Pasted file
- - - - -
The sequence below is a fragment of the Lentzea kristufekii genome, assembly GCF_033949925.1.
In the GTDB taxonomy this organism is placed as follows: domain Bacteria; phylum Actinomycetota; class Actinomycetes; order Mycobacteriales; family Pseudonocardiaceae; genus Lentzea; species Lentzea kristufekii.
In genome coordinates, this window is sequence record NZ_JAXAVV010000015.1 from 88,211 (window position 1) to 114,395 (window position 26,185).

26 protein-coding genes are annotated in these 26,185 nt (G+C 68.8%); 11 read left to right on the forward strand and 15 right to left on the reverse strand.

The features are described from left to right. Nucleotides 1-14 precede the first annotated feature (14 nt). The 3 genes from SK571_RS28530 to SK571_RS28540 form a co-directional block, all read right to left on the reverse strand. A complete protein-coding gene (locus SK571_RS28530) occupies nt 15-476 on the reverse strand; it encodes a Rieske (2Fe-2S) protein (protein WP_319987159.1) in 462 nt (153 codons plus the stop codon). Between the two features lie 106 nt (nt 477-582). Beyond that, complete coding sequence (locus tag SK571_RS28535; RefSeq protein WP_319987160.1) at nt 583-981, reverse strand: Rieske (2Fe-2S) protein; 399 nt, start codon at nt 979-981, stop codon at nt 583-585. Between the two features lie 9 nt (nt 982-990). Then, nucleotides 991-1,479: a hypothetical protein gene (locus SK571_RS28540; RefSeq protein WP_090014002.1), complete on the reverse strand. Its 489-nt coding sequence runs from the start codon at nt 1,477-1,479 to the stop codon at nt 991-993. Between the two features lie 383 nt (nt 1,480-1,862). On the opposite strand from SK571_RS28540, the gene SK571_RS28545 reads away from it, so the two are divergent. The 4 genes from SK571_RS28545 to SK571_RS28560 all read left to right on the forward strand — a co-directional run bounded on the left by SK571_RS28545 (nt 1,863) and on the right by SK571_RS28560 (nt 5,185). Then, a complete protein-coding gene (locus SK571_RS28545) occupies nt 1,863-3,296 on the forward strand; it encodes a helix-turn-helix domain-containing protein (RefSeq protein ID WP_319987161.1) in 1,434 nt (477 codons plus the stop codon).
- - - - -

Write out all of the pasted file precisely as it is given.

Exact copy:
The sequence below is a fragment of the Lentzea kristufekii genome, assembly GCF_033949925.1.
In the GTDB taxonomy this organism is placed as follows: domain Bacteria; phylum Actinomycetota; class Actinomycetes; order Mycobacteriales; family Pseudonocardiaceae; genus Lentzea; species Lentzea kristufekii.
In genome coordinates, this window is sequence record NZ_JAXAVV010000015.1 from 88,211 (window position 1) to 114,395 (window position 26,185).

26 protein-coding genes are annotated in these 26,185 nt (G+C 68.8%); 11 read left to right on the forward strand and 15 right to left on the reverse strand.

The features are described from left to right. Nucleotides 1-14 precede the first annotated feature (14 nt). The 3 genes from SK571_RS28530 to SK571_RS28540 form a co-directional block, all read right to left on the reverse strand. A complete protein-coding gene (locus SK571_RS28530) occupies nt 15-476 on the reverse strand; it encodes a Rieske (2Fe-2S) protein (protein WP_319987159.1) in 462 nt (153 codons plus the stop codon). Between the two features lie 106 nt (nt 477-582). Beyond that, complete coding sequence (locus tag SK571_RS28535; RefSeq protein WP_319987160.1) at nt 583-981, reverse strand: Rieske (2Fe-2S) protein; 399 nt, start codon at nt 979-981, stop codon at nt 583-585. Between the two features lie 9 nt (nt 982-990). Then, nucleotides 991-1,479: a hypothetical protein gene (locus SK571_RS28540; RefSeq protein WP_090014002.1), complete on the reverse strand. Its 489-nt coding sequence runs from the start codon at nt 1,477-1,479 to the stop codon at nt 991-993. Between the two features lie 383 nt (nt 1,480-1,862). On the opposite strand from SK571_RS28540, the gene SK571_RS28545 reads away from it, so the two are divergent. The 4 genes from SK571_RS28545 to SK571_RS28560 all read left to right on the forward strand — a co-directional run bounded on the left by SK571_RS28545 (nt 1,863) and on the right by SK571_RS28560 (nt 5,185). Then, a complete protein-coding gene (locus SK571_RS28545) occupies nt 1,863-3,296 on the forward strand; it encodes a helix-turn-helix domain-containing protein (RefSeq protein ID WP_319987161.1) in 1,434 nt (477 codons plus the stop codon).